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Function that, applied twice, gives another function From Wikipedia, the free encyclopedia

In mathematics, a **functional square root** (sometimes called a **half iterate**) is a square root of a function with respect to the operation of function composition. In other words, a functional square root of a function *g* is a function *f* satisfying *f*(*f*(*x*)) = *g*(*x*) for all *x*.

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Notations expressing that *f* is a functional square root of *g* are *f* = *g*_{[1/2]} and *f* = *g*_{1/2}.^{[citation needed]}

- The functional square root of the exponential function (now known as a half-exponential function) was studied by Hellmuth Kneser in 1950.
^{[1]} - The solutions of
*f*(*f*(*x*)) =*x*over (the involutions of the real numbers) were first studied by Charles Babbage in 1815, and this equation is called Babbage's functional equation.^{[2]}A particular solution is*f*(*x*) = (*b*−*x*)/(1 +*cx*) for*bc*≠ −1. Babbage noted that for any given solution*f*, its functional conjugate Ψ^{−1}∘*f*∘ Ψ by an arbitrary invertible function Ψ is also a solution. In other words, the group of all invertible functions on the real line acts on the subset consisting of solutions to Babbage's functional equation by conjugation.

A systematic procedure to produce *arbitrary* functional *n*-roots (including arbitrary real, negative, and infinitesimal *n*) of functions relies on the solutions of Schröder's equation.^{[3]}^{[4]}^{[5]} Infinitely many trivial solutions exist when the domain of a root function *f* is allowed to be sufficiently larger than that of *g*.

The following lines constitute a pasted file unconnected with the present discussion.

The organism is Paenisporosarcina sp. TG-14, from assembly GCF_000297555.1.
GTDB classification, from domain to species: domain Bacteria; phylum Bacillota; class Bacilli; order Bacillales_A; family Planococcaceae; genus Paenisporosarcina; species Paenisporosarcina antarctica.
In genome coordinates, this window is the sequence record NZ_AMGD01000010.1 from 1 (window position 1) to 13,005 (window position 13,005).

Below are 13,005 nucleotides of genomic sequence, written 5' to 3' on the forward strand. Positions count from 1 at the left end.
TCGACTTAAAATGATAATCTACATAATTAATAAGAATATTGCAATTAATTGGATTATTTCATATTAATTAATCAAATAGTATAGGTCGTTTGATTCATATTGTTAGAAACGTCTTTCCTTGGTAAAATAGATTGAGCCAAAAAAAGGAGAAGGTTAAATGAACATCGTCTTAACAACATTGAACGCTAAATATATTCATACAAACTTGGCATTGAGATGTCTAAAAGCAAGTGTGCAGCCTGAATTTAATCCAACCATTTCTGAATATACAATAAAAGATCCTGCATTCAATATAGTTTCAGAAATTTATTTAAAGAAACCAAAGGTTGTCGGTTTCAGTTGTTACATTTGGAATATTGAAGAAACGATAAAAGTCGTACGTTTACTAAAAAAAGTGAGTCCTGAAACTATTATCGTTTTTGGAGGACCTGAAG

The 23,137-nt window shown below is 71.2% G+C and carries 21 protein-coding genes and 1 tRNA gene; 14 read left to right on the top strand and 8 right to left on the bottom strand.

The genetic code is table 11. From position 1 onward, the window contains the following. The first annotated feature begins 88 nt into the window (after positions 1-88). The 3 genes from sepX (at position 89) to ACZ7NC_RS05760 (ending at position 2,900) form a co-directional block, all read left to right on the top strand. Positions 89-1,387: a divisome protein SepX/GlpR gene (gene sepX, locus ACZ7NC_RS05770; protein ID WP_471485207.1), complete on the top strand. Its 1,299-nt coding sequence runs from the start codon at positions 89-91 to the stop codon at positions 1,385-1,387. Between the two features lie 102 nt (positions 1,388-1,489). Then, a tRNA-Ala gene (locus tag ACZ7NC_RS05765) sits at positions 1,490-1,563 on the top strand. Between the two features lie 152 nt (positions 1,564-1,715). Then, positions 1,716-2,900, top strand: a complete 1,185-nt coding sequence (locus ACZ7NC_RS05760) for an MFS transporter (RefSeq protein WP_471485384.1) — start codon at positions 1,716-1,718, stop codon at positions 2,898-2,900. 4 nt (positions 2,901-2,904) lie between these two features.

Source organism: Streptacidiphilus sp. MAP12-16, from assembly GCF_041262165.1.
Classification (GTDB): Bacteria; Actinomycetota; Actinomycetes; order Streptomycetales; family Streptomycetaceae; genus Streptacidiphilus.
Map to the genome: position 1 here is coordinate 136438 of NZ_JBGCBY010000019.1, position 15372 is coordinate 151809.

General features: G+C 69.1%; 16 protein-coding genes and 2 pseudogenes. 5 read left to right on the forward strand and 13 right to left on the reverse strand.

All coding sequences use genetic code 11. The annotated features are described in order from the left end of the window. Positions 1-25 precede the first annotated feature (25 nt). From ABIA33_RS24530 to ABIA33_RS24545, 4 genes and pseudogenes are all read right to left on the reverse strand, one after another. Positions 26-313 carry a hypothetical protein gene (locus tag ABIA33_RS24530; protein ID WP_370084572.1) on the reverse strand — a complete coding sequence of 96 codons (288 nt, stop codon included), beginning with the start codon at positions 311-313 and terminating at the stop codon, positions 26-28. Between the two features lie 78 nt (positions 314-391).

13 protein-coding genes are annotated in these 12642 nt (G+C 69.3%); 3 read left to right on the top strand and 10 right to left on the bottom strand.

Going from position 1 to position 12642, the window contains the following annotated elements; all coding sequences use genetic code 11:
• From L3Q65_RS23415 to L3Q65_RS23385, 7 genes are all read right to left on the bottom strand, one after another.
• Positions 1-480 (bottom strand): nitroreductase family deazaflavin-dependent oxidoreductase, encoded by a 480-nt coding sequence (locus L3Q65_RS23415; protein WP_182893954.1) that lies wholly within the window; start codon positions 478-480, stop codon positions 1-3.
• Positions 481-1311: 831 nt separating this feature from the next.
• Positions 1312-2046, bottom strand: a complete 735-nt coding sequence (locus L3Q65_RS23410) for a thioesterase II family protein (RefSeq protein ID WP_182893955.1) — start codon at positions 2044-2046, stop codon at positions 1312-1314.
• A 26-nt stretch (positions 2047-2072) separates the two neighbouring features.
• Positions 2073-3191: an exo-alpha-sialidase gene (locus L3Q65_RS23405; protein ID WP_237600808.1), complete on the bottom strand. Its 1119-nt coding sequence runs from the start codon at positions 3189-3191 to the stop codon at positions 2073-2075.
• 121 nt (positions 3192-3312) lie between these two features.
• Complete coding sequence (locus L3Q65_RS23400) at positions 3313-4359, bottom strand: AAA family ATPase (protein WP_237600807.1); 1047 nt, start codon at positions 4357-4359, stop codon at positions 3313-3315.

*f*(*x*) = 2*x*^{2}is a functional square root of*g*(*x*) = 8*x*^{4}.- A functional square root of the nth Chebyshev polynomial, , is , which in general is not a polynomial.
- is a functional square root of .

- sin
_{[2]}(*x*) = sin(sin(*x*)) [red curve] - sin
_{[1]}(*x*) = sin(*x*) = rin(rin(*x*)) [blue curve] - sin
_{[.mw-parser-output .sfrac{white-space:nowrap}.mw-parser-output .sfrac.tion,.mw-parser-output .sfrac .tion{display:inline-block;vertical-align:-0.5em;font-size:85%;text-align:center}.mw-parser-output .sfrac .num{display:block;line-height:1em;margin:0.0em 0.1em;border-bottom:1px solid}.mw-parser-output .sfrac .den{display:block;line-height:1em;margin:0.1em 0.1em}.mw-parser-output .sr-only{border:0;clip:rect(0,0,0,0);clip-path:polygon(0px 0px,0px 0px,0px 0px);height:1px;margin:-1px;overflow:hidden;padding:0;position:absolute;width:1px}1/2]}(*x*) = rin(*x*) = qin(qin(*x*)) [orange curve] - sin
_{[1/4]}(*x*) = qin(*x*) [black curve above the orange curve] - sin
_{[–1]}(*x*) = arcsin(*x*) [dashed curve]

(See.^{[6]} For the notation, see Archived 2022-12-05 at the Wayback Machine.)

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